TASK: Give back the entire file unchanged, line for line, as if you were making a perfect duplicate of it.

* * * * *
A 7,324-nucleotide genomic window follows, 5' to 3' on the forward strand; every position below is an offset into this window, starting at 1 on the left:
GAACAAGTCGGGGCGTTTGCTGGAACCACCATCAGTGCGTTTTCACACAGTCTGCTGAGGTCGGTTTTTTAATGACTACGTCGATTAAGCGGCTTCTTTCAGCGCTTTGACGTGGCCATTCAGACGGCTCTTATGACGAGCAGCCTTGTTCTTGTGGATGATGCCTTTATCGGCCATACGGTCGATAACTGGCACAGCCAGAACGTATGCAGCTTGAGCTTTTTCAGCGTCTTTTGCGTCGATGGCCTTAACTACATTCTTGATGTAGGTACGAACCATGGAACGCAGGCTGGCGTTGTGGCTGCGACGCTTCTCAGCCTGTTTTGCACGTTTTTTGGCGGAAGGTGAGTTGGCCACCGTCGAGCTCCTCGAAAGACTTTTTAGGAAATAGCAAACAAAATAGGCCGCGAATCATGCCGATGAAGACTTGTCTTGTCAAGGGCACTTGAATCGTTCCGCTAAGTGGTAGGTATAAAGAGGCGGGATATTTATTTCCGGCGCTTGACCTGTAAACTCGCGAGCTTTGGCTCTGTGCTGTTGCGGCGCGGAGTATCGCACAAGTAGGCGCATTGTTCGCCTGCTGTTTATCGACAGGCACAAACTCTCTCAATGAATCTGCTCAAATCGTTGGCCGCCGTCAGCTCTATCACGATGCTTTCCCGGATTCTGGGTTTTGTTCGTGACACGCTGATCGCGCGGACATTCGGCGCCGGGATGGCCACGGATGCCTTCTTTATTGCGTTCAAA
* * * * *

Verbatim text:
A 7,324-nucleotide genomic window follows, 5' to 3' on the forward strand; every position below is an offset into this window, starting at 1 on the left:
GAACAAGTCGGGGCGTTTGCTGGAACCACCATCAGTGCGTTTTCACACAGTCTGCTGAGGTCGGTTTTTTAATGACTACGTCGATTAAGCGGCTTCTTTCAGCGCTTTGACGTGGCCATTCAGACGGCTCTTATGACGAGCAGCCTTGTTCTTGTGGATGATGCCTTTATCGGCCATACGGTCGATAACTGGCACAGCCAGAACGTATGCAGCTTGAGCTTTTTCAGCGTCTTTTGCGTCGATGGCCTTAACTACATTCTTGATGTAGGTACGAACCATGGAACGCAGGCTGGCGTTGTGGCTGCGACGCTTCTCAGCCTGTTTTGCACGTTTTTTGGCGGAAGGTGAGTTGGCCACCGTCGAGCTCCTCGAAAGACTTTTTAGGAAATAGCAAACAAAATAGGCCGCGAATCATGCCGATGAAGACTTGTCTTGTCAAGGGCACTTGAATCGTTCCGCTAAGTGGTAGGTATAAAGAGGCGGGATATTTATTTCCGGCGCTTGACCTGTAAACTCGCGAGCTTTGGCTCTGTGCTGTTGCGGCGCGGAGTATCGCACAAGTAGGCGCATTGTTCGCCTGCTGTTTATCGACAGGCACAAACTCTCTCAATGAATCTGCTCAAATCGTTGGCCGCCGTCAGCTCTATCACGATGCTTTCCCGGATTCTGGGTTTTGTTCGTGACACGCTGATCGCGCGGACATTCGGCGCCGGGATGGCCACGGATGCCTTCTTTATTGCGTTCAAA